Gaps in history

Julia Bloch

Editor Julia Bloch reviews three recent poetry titles invested in the gap: Inherit by Ginger Ko, Gilt by Raena Shirali, and Giraffes of Devotion by Sarah Mangold.

, Ginger Ko (Sidebrow, 2017)

Ginger Ko’s investigation of intergenerational care and violence insistently opens the page to contradiction and contrast: suggesting in one poem the world-making implications of motherhood with a line like “each time you carried in you something larger than yourself,” Ko continues: “mothers never mute but rivalrous.” The book is divided into two sections, “Lacunae” and “Sequelae,” suggesting the ways these poems might locate and seek to fill the gaps in history and memory as well as how they document the inheritance of injury to self and family, across lines of immigration and flight. The first section’s poems are each followed by a “translation” that seems to condense and crystallize the poem into an image slightly removed from what came before, often with startling effect: a poem beginning “I came back from Japan when the Gold Banner Manchurians were labeled as class enemies” is translated into “This way and that she jerked the doll’s dress, stuffing the hem / into the menstrual hole.”

Raena Shirali (YesYes Books, 2017)

Raena Shirali’s debut collection from YesYes Books is shot through with concrete images that shape and refract each poem’s surface, much like the way the book’s title serves as both object and verb (“gilt” being both a thin layer of gold and a variant of the verb “to gilt” as well as, of course, a homonym for guilt): the poems are as visual as they are internal, as in the modular “if i wrap myself in gold,” broken into sections titled after garments and objects of varying value: “Sari,” “Sequins,” “Shadow,” and “Leaf.” Anaphora often creates narrative tension resolving into ambiguous beauty, as in the final lines of “The Downing”: “The way it stormed // all summer. The way I drank rainwater with the pills, / gagged down PediaSure, became a turbid mirror. The way // I made myself stop singing. The way loving you felt / like swallowing gold.” Or the scenes of racial violence in “DARE I WRITE IT,” in which the line winnows down to its most spare human parts: “dare i sit on the roof of a brick house / with white girls & laugh when they laugh at that story. dare i / coat my eyes in black. dare i chameleon. dare i write. dare i girl.”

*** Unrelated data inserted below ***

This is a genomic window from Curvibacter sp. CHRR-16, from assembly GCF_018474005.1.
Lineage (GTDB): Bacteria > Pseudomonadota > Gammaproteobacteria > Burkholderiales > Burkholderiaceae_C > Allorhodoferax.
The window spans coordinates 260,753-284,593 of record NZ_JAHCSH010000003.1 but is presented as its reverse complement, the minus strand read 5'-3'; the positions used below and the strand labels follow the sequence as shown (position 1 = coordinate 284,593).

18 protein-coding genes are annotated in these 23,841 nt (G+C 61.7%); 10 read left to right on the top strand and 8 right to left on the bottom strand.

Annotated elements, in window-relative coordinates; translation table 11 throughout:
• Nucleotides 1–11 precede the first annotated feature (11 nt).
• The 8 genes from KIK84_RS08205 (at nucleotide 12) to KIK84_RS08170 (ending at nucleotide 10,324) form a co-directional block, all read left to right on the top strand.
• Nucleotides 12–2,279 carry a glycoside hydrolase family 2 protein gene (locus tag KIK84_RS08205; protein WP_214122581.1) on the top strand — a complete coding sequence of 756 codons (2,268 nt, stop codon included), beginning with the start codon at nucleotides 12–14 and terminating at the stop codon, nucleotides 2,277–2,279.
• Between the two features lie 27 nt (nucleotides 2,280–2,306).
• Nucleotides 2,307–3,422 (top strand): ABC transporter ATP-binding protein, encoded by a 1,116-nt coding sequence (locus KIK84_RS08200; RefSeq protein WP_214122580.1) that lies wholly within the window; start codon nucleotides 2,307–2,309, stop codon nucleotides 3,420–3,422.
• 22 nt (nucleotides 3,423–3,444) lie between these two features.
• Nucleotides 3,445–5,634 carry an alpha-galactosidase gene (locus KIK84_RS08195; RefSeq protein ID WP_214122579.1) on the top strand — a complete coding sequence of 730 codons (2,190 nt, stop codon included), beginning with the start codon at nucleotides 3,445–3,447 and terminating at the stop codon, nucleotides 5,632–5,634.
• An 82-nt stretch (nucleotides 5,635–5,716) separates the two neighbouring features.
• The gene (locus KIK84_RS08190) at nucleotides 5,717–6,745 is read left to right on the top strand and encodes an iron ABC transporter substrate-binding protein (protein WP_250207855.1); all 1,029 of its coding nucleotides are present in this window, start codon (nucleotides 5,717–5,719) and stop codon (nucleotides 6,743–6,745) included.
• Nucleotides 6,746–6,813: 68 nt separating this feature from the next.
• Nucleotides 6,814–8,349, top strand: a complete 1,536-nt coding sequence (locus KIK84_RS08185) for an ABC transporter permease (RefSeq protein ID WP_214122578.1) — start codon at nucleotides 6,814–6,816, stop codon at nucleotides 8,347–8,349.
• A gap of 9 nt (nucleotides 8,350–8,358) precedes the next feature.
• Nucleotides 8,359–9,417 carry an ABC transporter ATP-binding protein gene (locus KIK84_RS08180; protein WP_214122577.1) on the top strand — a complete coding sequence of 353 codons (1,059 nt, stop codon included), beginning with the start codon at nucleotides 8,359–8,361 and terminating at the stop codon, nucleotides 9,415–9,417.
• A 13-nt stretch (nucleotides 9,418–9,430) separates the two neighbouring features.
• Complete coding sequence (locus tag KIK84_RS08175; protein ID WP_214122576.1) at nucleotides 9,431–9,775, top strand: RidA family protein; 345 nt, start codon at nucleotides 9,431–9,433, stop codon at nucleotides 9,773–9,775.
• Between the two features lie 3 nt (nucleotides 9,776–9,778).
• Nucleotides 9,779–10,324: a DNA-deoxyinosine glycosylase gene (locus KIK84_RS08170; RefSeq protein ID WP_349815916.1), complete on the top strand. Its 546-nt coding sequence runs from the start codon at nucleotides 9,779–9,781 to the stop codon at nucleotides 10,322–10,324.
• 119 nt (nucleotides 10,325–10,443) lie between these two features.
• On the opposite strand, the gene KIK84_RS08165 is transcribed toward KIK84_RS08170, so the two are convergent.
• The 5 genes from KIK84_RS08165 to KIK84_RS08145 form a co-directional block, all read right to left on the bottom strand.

Giraffes of Devotion
, Sarah Mangold (Kore Press, 2016)

Constructed via erasure and collage from an oral history transcript provided by the US Naval Institute in 1986, a transcript that records Mrs. Roy Smith’s time spent with her husband while he was stationed in the mid-1920s in Shanghai, Giraffes of Devotion investigates the long reach of US empire in the Asian Pacific. It opens with an epigraph from Robert Duncan’s “Imagining in Writing”: “This is a description of a continent of living: lions, / streetcars, explosions, newspapers like flies, flies / like newspapers, giraffes of devotion, sentences in / locomotion as contrived as giraffes[.]” A modest disavowal runs through many lines in the early part of the book  (“not that I’m comparing // ourselves with roses and lilies / but I mean all right / are you not going to eat an oyster”) before breaking into procedural chunks of words or phrases plucked out and alphabetized in tight paragraphs or stanzas (a prose poem that reads: “Chinamen climate comic / command Commander Smith / commanding commanding / courts cousin date dates death / December”; a three-line poem that reads “hazardous duty pay / hostile fire pay / career incentive pay”). The effect is to mix military-style tourism (or tourism-style militarism) with the shatteringly ordinary so that the “description” in Duncan’s quote is revealed as the operations of empire: “How will I get home / I’m only telling you the alarming spots / I’m not telling you all the good spots”; later, “the methods of teaching history / by which I mean each day is a pearl to be prized.”